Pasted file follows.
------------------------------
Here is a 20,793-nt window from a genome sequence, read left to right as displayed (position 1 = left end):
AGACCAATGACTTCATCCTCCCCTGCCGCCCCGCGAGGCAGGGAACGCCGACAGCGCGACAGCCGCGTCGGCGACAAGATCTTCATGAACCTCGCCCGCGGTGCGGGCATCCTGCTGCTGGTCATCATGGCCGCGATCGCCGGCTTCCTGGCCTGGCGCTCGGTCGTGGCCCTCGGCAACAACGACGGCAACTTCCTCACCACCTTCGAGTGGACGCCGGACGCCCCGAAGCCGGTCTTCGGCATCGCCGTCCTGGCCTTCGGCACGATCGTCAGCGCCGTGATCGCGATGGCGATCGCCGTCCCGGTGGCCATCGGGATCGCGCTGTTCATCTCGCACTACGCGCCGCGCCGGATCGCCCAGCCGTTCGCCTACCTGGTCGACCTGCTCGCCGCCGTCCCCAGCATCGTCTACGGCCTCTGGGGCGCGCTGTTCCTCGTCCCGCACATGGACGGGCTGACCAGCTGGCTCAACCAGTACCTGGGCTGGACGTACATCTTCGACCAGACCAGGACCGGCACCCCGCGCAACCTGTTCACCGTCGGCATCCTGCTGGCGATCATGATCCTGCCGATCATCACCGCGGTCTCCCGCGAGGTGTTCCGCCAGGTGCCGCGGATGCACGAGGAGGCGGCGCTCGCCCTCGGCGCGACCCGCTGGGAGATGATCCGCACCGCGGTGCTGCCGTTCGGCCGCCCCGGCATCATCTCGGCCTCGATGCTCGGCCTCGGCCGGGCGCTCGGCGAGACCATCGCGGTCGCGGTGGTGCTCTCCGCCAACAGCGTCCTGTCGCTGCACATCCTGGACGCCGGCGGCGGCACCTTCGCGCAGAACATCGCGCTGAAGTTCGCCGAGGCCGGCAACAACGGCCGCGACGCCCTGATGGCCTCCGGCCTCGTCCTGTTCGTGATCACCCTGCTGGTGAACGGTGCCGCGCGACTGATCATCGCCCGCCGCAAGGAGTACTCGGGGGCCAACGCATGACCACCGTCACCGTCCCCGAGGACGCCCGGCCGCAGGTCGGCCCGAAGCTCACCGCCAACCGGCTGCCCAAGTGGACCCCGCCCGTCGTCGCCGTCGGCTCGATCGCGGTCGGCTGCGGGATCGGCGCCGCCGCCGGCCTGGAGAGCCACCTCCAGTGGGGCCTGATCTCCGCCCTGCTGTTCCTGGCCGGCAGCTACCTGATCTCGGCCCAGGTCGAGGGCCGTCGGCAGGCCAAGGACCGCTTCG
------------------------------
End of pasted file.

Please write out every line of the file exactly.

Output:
Here is a 20,793-nt window from a genome sequence, read left to right as displayed (position 1 = left end):
AGACCAATGACTTCATCCTCCCCTGCCGCCCCGCGAGGCAGGGAACGCCGACAGCGCGACAGCCGCGTCGGCGACAAGATCTTCATGAACCTCGCCCGCGGTGCGGGCATCCTGCTGCTGGTCATCATGGCCGCGATCGCCGGCTTCCTGGCCTGGCGCTCGGTCGTGGCCCTCGGCAACAACGACGGCAACTTCCTCACCACCTTCGAGTGGACGCCGGACGCCCCGAAGCCGGTCTTCGGCATCGCCGTCCTGGCCTTCGGCACGATCGTCAGCGCCGTGATCGCGATGGCGATCGCCGTCCCGGTGGCCATCGGGATCGCGCTGTTCATCTCGCACTACGCGCCGCGCCGGATCGCCCAGCCGTTCGCCTACCTGGTCGACCTGCTCGCCGCCGTCCCCAGCATCGTCTACGGCCTCTGGGGCGCGCTGTTCCTCGTCCCGCACATGGACGGGCTGACCAGCTGGCTCAACCAGTACCTGGGCTGGACGTACATCTTCGACCAGACCAGGACCGGCACCCCGCGCAACCTGTTCACCGTCGGCATCCTGCTGGCGATCATGATCCTGCCGATCATCACCGCGGTCTCCCGCGAGGTGTTCCGCCAGGTGCCGCGGATGCACGAGGAGGCGGCGCTCGCCCTCGGCGCGACCCGCTGGGAGATGATCCGCACCGCGGTGCTGCCGTTCGGCCGCCCCGGCATCATCTCGGCCTCGATGCTCGGCCTCGGCCGGGCGCTCGGCGAGACCATCGCGGTCGCGGTGGTGCTCTCCGCCAACAGCGTCCTGTCGCTGCACATCCTGGACGCCGGCGGCGGCACCTTCGCGCAGAACATCGCGCTGAAGTTCGCCGAGGCCGGCAACAACGGCCGCGACGCCCTGATGGCCTCCGGCCTCGTCCTGTTCGTGATCACCCTGCTGGTGAACGGTGCCGCGCGACTGATCATCGCCCGCCGCAAGGAGTACTCGGGGGCCAACGCATGACCACCGTCACCGTCCCCGAGGACGCCCGGCCGCAGGTCGGCCCGAAGCTCACCGCCAACCGGCTGCCCAAGTGGACCCCGCCCGTCGTCGCCGTCGGCTCGATCGCGGTCGGCTGCGGGATCGGCGCCGCCGCCGGCCTGGAGAGCCACCTCCAGTGGGGCCTGATCTCCGCCCTGCTGTTCCTGGCCGGCAGCTACCTGATCTCGGCCCAGGTCGAGGGCCGTCGGCAGGCCAAGGACCGCTTCG